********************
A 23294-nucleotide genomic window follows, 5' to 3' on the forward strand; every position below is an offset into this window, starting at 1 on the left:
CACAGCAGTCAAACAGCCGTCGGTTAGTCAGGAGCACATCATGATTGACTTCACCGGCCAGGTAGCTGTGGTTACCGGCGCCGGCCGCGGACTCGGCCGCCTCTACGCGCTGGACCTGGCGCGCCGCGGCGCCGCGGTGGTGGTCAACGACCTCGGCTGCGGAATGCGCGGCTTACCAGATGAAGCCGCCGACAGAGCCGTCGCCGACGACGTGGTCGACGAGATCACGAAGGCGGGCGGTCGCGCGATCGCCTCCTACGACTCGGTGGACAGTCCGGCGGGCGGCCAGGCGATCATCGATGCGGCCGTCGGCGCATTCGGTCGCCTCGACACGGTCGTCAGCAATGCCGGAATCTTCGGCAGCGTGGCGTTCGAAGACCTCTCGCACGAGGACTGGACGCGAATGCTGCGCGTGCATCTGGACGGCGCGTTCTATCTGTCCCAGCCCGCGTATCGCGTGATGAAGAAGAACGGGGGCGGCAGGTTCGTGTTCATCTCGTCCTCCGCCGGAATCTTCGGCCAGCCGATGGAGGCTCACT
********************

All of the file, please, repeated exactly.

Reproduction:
A 23294-nucleotide genomic window follows, 5' to 3' on the forward strand; every position below is an offset into this window, starting at 1 on the left:
CACAGCAGTCAAACAGCCGTCGGTTAGTCAGGAGCACATCATGATTGACTTCACCGGCCAGGTAGCTGTGGTTACCGGCGCCGGCCGCGGACTCGGCCGCCTCTACGCGCTGGACCTGGCGCGCCGCGGCGCCGCGGTGGTGGTCAACGACCTCGGCTGCGGAATGCGCGGCTTACCAGATGAAGCCGCCGACAGAGCCGTCGCCGACGACGTGGTCGACGAGATCACGAAGGCGGGCGGTCGCGCGATCGCCTCCTACGACTCGGTGGACAGTCCGGCGGGCGGCCAGGCGATCATCGATGCGGCCGTCGGCGCATTCGGTCGCCTCGACACGGTCGTCAGCAATGCCGGAATCTTCGGCAGCGTGGCGTTCGAAGACCTCTCGCACGAGGACTGGACGCGAATGCTGCGCGTGCATCTGGACGGCGCGTTCTATCTGTCCCAGCCCGCGTATCGCGTGATGAAGAAGAACGGGGGCGGCAGGTTCGTGTTCATCTCGTCCTCCGCCGGAATCTTCGGCCAGCCGATGGAGGCTCACT